Wednesday, December 28, 2011

Top Stocking Stuffers

I'm not sure if these technology gadgets really could fit into a stocking, but here is the top 10 (or so) list of what was most popular for Christmas gifts this year.

Drum roll please...

  1. iPad 2
  2. Kindle Fire
  3. Apple TV
  4. iPhone 4S/iPod Touch
  5. MacBook Air
  6. Nook Color
  7. Wii
  8. Playstation 3
  9. iPod Shuffle (2GB)
  10. iPad Bluetooth Keyboard Attachment (see #1).
Bonus gift: Freehands gloves! (not on some lists, but a must-have for you texters)

Now, the real fun begins. Learning how to use these tools effectively! Whether you are an educator or not, one simple rule applies: get to know your technology.  Before you start spending a considerable amount of time with your new (and probably pricey) gadget, read about it. Use your new gift in small amounts and in a stress free, low risk environment. Enjoy the technology, don't start off with frustration. While instruction manuals and how to guides can be cumbersome, talk to those around you who have used the technology item before. What are some tricks or shortcuts they have used? Also, every company has a website on how to use their product, you can also check there. Sometimes they will post quick tips, videos, or a blog where others post their successes or challenges with the technology equipment.

You will save yourself time in the long run if you take the time now to understand what makes your technology tick.

NOTE: This list is in no particular order as it truly depends on who your sources are. I blended the lists from two websites: and;brandnav

Tuesday, December 6, 2011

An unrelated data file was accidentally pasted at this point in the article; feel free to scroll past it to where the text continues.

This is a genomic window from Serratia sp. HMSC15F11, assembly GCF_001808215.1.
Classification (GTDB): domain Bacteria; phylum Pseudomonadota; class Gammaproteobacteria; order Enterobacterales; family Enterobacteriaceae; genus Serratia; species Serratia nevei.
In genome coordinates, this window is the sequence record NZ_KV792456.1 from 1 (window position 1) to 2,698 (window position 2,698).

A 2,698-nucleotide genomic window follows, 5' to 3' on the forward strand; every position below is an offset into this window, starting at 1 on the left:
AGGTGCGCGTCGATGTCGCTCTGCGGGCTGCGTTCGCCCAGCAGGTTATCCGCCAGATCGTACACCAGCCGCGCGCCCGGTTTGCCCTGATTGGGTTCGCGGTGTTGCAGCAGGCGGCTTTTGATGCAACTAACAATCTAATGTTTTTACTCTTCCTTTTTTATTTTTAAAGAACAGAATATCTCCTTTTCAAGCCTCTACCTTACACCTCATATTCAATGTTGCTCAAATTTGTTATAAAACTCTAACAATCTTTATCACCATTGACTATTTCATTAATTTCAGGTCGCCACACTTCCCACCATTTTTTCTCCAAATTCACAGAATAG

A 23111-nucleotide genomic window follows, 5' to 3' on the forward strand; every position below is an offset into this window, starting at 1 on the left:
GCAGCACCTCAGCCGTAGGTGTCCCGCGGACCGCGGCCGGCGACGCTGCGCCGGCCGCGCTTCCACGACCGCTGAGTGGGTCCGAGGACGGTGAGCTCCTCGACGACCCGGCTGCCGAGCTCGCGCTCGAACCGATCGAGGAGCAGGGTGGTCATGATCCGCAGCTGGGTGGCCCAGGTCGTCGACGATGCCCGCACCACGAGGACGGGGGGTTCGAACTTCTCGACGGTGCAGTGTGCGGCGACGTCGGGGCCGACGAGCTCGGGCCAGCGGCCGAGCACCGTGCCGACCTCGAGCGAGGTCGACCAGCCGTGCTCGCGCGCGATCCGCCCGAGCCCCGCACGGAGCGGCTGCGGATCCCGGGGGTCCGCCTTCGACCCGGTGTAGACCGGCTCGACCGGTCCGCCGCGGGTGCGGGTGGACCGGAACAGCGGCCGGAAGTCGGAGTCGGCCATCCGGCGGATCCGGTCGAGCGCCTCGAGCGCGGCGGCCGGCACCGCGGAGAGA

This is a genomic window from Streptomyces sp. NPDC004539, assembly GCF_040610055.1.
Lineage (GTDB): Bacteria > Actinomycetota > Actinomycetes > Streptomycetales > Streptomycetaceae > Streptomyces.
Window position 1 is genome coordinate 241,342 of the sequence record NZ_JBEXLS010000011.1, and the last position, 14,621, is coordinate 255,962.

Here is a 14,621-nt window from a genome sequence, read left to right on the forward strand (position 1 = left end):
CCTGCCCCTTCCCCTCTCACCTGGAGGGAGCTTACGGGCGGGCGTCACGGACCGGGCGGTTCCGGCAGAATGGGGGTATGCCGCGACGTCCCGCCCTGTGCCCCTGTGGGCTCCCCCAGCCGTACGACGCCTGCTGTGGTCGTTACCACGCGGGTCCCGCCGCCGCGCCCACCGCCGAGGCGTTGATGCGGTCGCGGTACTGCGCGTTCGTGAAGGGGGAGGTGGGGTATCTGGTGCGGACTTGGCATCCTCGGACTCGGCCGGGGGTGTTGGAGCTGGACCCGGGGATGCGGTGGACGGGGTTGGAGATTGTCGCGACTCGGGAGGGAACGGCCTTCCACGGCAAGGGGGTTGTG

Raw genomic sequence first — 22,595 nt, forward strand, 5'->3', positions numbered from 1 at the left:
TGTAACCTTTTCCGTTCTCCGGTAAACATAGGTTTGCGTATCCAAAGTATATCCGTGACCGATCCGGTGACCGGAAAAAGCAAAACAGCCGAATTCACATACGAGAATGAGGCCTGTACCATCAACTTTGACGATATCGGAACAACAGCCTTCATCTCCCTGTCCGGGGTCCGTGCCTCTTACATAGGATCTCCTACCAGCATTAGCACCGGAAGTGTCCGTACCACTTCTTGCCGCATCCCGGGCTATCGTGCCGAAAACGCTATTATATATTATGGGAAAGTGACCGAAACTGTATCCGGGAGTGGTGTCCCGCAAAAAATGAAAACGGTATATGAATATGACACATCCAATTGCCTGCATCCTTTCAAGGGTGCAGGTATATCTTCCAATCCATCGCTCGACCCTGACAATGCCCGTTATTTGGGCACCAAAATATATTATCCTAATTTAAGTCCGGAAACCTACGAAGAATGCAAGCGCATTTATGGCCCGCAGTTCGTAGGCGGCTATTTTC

In case you haven't heard, there's a 'new' instructional strategy teachers are using in their classroom called "Flipping your Classroom" or the "Flipped Classroom".

Basically it is this: instead of a teacher lecturing IN class, they digitally provide the videos (they used powerpoint) or podcasts to the students as homework OUT of class.   Class time is spent on collaborative learning projects, individual help and engaging activities. This prevents boring lectures and the students 'sitting and getting'.

Who came up with this notion? Well, Jonathan Bergman and Aaron Sams were the first ones to coin the phrase. As teachers at Woodland Park High School in Woodland Park, CO they wanted to create ways to engage their students who were present in class and make sure those who missed class were receiving the instructional support they needed.  You can see the chart of how it all came to be at:

Famous questions, what does the data show? did the test scores go up? Well, they did. In fact, they also saw other positive effects of this teaching model: lower behavior problems and decreases in students flunking math and english. Obviously, the students in this school had devices at home to access the videos. This could be a challenge for some schools and teachers. Students may not have internet access at home and/or the program the teacher is using with the video. If this is the case, the teacher will need to think of a creative solution.

But reflect on this model: instead of sitting through a professor or teacher lecturing each class, what if you did you 'homeowork' and projects IN class and watched those lectures at home. You are able to pause the lecture where you need to take notes, write down questions, and refer to the readings. Then in class you can work on showing what you learned in a collaborative and engaging environment. Instead of, at home, where you may not be able to find the answers and you are isolated in what you are learning. You can also take breaks from watching a 20 + minute lecture!

As you begin a new year, share this idea with an educator. Remembering, it needs to have a purpose tied to the objective! Start with the end in mind and decide if that particular unit, lecture or activity would actually benefit the students, if the Flipped Classroom model is used. I have tried a similar method in my courses with much success. You bet I will 'flip' some lectures and projects in my course next semester, when it will be meaningful to enhance the learning of my students. 

I think it just might make me more flexible as an educator and my students may flip for joy!